- Check hoses and belts
- Check coolant and radiator
- Rotate tires
How can I take my car for routine maintenance with confidence?
Stepping into a body shop to get necessary checks and tune-ups on your car shouldn’t be a nerve-wracking experience. And you definitely don’t have to be a car expert to get the right services.
Worried the technician will try to oversell you on services you’ve never heard of before (and don’t know if you actually need)?
First of all, don’t feel pressure to say yes to any service, especially if it isn’t an emergency. And don’t be afraid to ask the body shop follow-up questions about the services they recommend.
Take a little time to research what the body shop recommends, or ask someone that you trust for advice. For example, you don’t necessarily need to have your cabin air filter or spark plugs replaced every single time you take your car in for an oil change, no matter how convincing the technician is. (Both should be checked about every 30,000 miles.)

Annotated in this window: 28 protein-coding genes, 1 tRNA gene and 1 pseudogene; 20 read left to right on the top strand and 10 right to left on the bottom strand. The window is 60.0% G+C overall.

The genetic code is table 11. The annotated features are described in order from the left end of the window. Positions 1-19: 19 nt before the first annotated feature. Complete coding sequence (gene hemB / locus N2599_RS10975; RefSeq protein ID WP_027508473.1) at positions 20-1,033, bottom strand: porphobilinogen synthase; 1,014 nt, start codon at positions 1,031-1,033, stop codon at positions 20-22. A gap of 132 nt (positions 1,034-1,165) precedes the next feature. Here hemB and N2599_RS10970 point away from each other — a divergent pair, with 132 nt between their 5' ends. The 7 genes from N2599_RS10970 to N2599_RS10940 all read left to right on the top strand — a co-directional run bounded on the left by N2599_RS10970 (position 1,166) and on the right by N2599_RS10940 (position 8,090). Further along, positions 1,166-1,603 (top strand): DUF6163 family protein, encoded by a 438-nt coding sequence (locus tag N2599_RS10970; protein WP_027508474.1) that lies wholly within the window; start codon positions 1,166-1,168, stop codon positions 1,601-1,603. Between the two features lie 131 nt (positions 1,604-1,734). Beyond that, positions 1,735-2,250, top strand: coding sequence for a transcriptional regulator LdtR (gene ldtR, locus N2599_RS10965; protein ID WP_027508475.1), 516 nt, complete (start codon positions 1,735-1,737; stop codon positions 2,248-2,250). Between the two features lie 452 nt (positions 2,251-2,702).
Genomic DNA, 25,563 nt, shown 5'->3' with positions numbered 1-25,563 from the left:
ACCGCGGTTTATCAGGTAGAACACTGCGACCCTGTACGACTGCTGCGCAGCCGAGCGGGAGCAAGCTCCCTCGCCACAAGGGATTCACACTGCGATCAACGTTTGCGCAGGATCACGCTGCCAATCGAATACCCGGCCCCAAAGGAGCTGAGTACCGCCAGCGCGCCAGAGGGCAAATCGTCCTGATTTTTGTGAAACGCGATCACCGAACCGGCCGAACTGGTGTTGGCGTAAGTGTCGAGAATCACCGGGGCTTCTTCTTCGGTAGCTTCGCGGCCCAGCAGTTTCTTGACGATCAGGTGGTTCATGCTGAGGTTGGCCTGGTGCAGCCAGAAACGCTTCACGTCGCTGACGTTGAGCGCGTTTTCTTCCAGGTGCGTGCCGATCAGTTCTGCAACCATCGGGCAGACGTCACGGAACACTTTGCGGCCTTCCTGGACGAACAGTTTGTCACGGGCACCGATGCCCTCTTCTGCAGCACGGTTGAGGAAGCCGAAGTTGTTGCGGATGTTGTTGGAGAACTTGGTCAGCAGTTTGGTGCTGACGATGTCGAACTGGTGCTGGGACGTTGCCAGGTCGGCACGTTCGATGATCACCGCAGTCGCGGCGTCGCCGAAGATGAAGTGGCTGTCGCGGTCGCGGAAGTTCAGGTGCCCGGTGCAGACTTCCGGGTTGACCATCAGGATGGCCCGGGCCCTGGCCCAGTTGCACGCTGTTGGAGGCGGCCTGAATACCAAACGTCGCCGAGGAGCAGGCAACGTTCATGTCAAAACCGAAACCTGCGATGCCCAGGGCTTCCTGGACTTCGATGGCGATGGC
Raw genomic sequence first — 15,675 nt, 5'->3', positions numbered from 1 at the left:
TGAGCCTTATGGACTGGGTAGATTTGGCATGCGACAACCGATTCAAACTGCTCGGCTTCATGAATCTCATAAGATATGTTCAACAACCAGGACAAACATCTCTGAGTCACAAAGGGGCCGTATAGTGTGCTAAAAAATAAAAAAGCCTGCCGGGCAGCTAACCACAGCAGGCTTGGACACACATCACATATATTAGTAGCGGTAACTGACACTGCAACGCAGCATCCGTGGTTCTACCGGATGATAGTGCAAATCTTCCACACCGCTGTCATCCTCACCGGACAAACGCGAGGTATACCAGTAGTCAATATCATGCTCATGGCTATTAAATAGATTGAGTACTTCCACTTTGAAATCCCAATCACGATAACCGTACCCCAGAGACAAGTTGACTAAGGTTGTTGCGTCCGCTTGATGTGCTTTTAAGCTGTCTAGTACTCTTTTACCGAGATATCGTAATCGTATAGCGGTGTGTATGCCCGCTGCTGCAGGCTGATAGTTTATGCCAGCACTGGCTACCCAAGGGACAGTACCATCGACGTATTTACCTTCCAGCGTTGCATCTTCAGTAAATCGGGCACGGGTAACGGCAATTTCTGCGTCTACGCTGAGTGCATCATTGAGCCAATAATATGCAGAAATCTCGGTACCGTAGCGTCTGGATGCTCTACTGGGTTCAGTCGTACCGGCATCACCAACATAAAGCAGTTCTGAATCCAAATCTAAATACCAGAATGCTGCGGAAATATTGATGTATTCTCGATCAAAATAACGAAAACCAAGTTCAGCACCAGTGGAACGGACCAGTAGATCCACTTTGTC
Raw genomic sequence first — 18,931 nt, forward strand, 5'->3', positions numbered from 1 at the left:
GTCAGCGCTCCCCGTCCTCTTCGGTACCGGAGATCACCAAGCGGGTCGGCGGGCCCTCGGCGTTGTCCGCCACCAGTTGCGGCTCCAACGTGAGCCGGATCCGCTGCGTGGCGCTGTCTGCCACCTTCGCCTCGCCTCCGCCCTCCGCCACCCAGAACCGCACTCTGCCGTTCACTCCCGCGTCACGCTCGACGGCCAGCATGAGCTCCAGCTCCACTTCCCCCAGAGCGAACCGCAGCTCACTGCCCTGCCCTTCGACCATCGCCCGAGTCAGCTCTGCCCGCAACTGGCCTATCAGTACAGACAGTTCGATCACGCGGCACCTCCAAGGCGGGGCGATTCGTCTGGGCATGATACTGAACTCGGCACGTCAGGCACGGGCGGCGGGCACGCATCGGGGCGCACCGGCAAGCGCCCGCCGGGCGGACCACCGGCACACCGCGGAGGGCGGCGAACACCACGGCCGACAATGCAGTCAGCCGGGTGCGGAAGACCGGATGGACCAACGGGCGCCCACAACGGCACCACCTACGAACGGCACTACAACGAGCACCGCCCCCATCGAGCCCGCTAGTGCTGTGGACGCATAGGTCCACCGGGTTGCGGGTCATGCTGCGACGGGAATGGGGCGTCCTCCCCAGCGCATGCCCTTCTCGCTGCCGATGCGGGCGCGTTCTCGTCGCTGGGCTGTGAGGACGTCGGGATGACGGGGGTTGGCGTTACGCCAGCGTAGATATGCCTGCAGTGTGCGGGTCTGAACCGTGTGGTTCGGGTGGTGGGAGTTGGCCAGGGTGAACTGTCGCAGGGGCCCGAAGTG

Keep in mind: In some cases, you can bring your car home after the regular servicing, look into the extra suggestions that the technician made, and bring your car back to the body shop to do those services or repairs later if you decide it’s worth it.
Show your car some TLC…
Getting your car serviced regularly doesn’t have to be a pain in the neck (or wallet). Sure, you’ll likely need to pay out of pocket for preventative maintenance. But your car will thank you down the road for being proactive about its health and well-being.